Archive for the ‘Son House’ Category

The Blues House (pt. 1)

November 1, 2014



The Blues House: A Documentary  (Avalon Films)

The Blues House is about the search for two forgotten blues singers, carried out in Mississippi during one of the most violent periods of the civil rights movement.

1964 was a year of transition. The Beatles landed in America. Soul became a fixture on the airwaves. Lyndon Johnson began his War on Poverty and resolved to escalate the fight in Vietnam. And in June, hundreds of college students, eager to join the civil rights movement, traveled to Mississippi, starting what would be known as Freedom Summer.

That same month, two carloads of young men visited the Mississippi Delta. Strangely, neither party was aware of the other, though each had come on the same errand: to find a singer and coax him out of retirement. One group was after Son House, the other Skip James. Thirty years before, House and James had recorded some of the most memorable blues of their era, but now they seemed lost to time.

Finding them would not be easy. There were few clues to their whereabouts, and it was not even known for certain if they were still alive. And Mississippi, that summer, was a tense and dangerous place. With hundreds on their way to teach in freedom schools and work on voter registration, the Ku Klux Klan and police force of many towns–often one and the same entity–vowed that Freedom Summer would not succeed. Churches were bombed, shotguns blasted into cars and homes. And just as the searches for Son House and Skip James were drawing to a close, three people were murdered.

The Blues House follows the music’s unlikely path from the plantations and commissaries of the South to the festival circuit, concert hall and coffeehouse. The film ponders questions of race and identity highly relevant to our own day. And it pays tribute to a pioneering generation of musicians. With a wealth of interviews plus all-new performances by Lucinda Williams, Valerie June, Chris Thomas King, Jimbo Mathus, and more, The Blues House is sure to inspire debate as well as renew appreciation for one of America’s oldest and most vital musical forms: the blues.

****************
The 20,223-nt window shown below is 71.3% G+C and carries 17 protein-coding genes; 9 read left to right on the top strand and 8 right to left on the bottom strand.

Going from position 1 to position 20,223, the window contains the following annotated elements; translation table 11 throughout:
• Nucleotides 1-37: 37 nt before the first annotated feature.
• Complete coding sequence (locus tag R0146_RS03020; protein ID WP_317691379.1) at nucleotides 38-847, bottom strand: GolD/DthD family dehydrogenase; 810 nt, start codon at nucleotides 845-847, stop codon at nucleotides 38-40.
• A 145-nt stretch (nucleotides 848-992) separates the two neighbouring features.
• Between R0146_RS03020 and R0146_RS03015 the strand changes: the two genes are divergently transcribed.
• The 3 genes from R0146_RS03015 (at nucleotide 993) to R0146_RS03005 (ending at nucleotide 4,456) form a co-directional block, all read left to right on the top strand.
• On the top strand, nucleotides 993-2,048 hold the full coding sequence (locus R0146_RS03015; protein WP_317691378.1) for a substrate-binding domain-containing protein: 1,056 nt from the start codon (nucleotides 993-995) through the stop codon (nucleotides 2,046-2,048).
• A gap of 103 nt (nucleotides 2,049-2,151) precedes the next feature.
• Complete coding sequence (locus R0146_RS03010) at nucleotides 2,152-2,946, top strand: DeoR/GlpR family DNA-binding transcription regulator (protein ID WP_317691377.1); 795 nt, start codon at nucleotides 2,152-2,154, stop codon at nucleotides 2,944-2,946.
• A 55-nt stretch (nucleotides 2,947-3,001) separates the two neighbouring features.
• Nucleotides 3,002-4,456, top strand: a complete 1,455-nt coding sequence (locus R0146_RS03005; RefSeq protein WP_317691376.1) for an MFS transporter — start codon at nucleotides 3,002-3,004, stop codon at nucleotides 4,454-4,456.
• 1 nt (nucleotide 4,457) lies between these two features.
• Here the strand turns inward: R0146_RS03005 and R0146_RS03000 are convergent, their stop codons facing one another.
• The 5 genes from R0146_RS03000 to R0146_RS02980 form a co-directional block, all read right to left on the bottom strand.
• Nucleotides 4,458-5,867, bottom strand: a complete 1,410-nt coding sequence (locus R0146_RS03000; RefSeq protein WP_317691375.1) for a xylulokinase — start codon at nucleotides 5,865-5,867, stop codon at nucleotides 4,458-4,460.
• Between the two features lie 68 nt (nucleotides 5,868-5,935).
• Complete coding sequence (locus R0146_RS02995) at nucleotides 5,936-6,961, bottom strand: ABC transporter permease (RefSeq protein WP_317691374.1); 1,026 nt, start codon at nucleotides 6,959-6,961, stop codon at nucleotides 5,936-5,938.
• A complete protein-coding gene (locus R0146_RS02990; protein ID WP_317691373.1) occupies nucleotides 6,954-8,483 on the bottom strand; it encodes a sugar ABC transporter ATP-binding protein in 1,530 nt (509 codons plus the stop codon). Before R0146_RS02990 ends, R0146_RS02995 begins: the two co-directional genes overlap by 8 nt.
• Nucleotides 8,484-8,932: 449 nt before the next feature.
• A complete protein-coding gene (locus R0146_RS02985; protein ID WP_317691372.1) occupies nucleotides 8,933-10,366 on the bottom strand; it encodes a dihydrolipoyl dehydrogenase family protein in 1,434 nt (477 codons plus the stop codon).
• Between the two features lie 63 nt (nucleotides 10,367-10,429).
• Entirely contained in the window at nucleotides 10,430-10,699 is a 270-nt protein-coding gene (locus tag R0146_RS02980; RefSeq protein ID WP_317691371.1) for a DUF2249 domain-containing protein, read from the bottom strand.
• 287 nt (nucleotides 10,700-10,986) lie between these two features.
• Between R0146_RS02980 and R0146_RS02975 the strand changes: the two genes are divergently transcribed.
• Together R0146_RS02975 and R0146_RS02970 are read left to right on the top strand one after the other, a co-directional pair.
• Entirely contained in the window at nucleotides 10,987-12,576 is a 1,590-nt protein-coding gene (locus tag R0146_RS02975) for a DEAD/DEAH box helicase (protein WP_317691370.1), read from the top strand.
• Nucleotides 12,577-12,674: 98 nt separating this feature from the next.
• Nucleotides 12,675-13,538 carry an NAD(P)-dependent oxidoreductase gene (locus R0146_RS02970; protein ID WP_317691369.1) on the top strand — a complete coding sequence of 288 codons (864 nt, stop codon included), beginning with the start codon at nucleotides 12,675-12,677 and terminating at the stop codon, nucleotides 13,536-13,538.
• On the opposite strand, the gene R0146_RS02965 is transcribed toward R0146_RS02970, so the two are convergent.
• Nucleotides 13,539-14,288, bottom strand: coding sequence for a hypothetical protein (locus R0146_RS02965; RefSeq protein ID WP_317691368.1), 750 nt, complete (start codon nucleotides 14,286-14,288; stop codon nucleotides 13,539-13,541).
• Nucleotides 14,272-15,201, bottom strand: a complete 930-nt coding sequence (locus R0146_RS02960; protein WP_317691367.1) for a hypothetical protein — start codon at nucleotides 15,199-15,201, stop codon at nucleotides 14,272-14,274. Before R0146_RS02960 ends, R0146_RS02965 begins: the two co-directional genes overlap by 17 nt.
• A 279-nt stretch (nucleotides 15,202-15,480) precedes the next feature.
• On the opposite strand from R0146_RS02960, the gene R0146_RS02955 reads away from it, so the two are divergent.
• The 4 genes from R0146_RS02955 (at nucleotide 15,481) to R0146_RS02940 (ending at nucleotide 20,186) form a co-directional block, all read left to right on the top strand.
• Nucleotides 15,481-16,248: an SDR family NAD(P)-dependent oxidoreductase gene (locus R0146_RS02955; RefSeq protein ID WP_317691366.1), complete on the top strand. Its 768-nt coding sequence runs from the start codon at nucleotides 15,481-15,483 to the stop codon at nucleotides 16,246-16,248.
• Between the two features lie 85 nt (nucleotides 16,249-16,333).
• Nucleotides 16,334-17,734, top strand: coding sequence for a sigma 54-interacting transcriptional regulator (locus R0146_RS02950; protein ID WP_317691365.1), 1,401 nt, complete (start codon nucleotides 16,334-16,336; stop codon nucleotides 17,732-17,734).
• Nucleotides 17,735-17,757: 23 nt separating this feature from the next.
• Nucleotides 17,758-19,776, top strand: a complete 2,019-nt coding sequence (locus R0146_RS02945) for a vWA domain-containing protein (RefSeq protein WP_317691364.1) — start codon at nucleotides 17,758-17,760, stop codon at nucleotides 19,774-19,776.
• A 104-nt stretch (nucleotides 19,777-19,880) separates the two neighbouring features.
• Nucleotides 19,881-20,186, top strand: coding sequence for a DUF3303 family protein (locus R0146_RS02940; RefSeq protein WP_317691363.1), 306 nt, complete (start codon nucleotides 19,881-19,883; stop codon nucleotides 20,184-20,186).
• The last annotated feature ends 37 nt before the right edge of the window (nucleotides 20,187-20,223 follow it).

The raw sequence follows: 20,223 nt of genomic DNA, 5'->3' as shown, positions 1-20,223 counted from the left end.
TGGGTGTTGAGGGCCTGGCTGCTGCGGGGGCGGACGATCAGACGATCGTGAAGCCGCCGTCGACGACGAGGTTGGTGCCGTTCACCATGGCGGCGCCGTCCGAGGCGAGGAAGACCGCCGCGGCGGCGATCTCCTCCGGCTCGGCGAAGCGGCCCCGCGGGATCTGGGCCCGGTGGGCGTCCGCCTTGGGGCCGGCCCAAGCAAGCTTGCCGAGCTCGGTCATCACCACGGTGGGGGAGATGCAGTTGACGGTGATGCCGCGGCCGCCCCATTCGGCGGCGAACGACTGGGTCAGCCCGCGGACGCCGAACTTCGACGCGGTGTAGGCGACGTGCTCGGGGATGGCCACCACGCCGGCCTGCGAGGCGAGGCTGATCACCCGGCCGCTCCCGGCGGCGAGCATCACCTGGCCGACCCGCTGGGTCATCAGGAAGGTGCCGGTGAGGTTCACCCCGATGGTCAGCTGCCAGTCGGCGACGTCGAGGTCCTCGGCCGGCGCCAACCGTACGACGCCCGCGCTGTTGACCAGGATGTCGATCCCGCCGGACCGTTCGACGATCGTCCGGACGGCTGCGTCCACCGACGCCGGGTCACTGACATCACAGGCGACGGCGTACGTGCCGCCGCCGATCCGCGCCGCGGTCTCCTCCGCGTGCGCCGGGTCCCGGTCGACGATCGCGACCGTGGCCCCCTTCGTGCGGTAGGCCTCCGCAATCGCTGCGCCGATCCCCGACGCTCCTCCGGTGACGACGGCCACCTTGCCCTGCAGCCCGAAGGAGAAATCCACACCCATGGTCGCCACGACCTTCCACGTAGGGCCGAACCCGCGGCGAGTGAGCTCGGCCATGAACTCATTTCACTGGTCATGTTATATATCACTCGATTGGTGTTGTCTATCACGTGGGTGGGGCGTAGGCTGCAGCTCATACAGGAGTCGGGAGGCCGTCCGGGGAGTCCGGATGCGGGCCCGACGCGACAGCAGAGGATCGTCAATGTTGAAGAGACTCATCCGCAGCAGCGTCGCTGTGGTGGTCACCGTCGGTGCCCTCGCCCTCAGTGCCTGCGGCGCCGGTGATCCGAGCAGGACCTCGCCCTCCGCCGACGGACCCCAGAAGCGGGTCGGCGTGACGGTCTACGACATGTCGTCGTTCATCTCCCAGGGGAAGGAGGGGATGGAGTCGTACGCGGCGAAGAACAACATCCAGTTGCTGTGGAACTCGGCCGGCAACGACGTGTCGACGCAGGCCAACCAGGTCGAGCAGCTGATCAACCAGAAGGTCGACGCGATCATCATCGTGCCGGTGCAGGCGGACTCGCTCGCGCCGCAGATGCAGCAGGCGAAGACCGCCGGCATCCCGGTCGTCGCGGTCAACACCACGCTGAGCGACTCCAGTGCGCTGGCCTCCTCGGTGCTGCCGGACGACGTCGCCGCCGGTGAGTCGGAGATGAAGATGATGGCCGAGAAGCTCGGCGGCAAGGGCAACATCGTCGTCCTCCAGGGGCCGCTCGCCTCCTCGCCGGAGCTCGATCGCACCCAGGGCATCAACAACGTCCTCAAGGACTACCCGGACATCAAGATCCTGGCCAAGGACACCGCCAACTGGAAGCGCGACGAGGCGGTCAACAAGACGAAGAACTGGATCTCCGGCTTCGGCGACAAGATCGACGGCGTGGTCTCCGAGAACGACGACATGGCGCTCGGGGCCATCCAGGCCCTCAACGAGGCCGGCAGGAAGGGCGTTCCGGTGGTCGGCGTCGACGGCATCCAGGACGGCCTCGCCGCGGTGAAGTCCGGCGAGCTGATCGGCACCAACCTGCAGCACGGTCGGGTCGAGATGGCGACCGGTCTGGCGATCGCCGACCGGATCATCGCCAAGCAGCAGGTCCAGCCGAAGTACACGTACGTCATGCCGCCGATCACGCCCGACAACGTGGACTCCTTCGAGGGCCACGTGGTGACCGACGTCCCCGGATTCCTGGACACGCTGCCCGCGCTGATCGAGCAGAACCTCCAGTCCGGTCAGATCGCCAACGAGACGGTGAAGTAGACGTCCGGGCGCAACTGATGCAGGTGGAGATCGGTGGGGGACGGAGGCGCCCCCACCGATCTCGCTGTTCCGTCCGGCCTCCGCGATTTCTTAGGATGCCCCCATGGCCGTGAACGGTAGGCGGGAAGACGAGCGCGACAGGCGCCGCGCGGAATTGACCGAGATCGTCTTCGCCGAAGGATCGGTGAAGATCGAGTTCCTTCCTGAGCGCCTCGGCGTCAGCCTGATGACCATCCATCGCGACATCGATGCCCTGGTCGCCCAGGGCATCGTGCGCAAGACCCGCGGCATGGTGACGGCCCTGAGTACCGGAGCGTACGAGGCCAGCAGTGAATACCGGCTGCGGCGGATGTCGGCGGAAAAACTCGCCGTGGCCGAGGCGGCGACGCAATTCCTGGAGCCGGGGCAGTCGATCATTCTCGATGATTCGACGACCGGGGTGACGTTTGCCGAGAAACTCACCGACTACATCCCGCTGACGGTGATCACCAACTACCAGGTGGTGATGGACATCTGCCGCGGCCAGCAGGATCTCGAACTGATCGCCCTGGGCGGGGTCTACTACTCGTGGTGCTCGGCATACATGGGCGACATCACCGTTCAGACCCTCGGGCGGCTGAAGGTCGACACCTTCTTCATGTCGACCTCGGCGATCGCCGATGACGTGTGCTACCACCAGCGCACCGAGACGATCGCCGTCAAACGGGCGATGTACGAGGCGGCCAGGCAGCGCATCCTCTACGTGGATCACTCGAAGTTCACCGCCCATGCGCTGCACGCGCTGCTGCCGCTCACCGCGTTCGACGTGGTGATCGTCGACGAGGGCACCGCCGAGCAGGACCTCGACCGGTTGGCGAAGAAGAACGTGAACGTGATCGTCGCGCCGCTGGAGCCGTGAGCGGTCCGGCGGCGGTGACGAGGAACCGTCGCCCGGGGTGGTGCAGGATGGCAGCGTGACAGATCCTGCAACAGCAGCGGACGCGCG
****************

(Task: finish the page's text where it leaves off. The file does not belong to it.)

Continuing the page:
Al Wilson and Son House

March 20, 2012

Eddie "Son" House

Thanks to Rebecca Davis, who has published a biography about Al “Blind Owl” Wilson, her website at, and the Wilson family’s tribute to Alan at for the information contained in this post.

When Canned Heat visited 78 collector Joe Bussard (see recent post), one can assume that Al Wilson was one of the band members buying up 78 RPM records from Joe’s basement.  Canned Heat co-founder Al “Blind Owl” Wilson had been a young blues scholar from Cambridge, MA in the early 1960s.  When newly rediscovered bluesman Booker White played a series of Cambridge gigs in 1964, Wilson took the opportunity to interview him. From White, he learned that the seminal 1920s bluesman Son House, teacher to Robert Johnson and Muddy Waters, was still alive. Partly as a result of this interview, efforts to eventually locate Son House in Rochester, NY in June of 1964 were successful.

In order to prepare Son House for the college and festival circuit, Al Wilson played guitar with him every day.  The following excerpt is from Rebecca Davis’ article, “Child Is Father to the Man” (Blues Access, Fall 1998).

To learn more about Son House’s rediscovery, and Al Wilson, please check out the fine books below:

“Blind Owl Blues,” by Rebecca Davis (available here)

“Preachin’ the Blues: The Life and Times of Son House,” by Daniel Beaumont (available here)